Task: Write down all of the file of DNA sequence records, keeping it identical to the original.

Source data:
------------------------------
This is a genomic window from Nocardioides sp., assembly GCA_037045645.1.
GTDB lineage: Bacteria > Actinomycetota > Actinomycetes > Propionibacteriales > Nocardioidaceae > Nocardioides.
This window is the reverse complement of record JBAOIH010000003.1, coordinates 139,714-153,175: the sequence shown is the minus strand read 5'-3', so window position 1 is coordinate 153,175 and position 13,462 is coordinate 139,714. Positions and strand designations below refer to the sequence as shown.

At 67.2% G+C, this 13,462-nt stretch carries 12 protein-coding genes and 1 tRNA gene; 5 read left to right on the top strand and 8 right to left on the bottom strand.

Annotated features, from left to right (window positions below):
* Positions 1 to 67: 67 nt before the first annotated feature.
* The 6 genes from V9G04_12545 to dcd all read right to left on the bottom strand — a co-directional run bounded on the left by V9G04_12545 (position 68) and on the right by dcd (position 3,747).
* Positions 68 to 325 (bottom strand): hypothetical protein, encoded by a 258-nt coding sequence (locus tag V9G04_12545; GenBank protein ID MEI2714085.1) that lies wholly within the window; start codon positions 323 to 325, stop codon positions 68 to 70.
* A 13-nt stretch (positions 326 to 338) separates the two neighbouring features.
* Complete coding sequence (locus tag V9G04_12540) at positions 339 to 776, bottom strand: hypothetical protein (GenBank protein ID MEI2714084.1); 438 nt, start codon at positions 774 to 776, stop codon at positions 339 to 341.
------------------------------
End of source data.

This is a genomic window from Nocardioides sp., assembly GCA_037045645.1.
GTDB lineage: Bacteria > Actinomycetota > Actinomycetes > Propionibacteriales > Nocardioidaceae > Nocardioides.
This window is the reverse complement of record JBAOIH010000003.1, coordinates 139,714-153,175: the sequence shown is the minus strand read 5'-3', so window position 1 is coordinate 153,175 and position 13,462 is coordinate 139,714. Positions and strand designations below refer to the sequence as shown.

At 67.2% G+C, this 13,462-nt stretch carries 12 protein-coding genes and 1 tRNA gene; 5 read left to right on the top strand and 8 right to left on the bottom strand.

Annotated features, from left to right (window positions below):
* Positions 1 to 67: 67 nt before the first annotated feature.
* The 6 genes from V9G04_12545 to dcd all read right to left on the bottom strand — a co-directional run bounded on the left by V9G04_12545 (position 68) and on the right by dcd (position 3,747).
* Positions 68 to 325 (bottom strand): hypothetical protein, encoded by a 258-nt coding sequence (locus tag V9G04_12545; GenBank protein ID MEI2714085.1) that lies wholly within the window; start codon positions 323 to 325, stop codon positions 68 to 70.
* A 13-nt stretch (positions 326 to 338) separates the two neighbouring features.
* Complete coding sequence (locus tag V9G04_12540) at positions 339 to 776, bottom strand: hypothetical protein (GenBank protein ID MEI2714084.1); 438 nt, start codon at positions 774 to 776, stop codon at positions 339 to 341.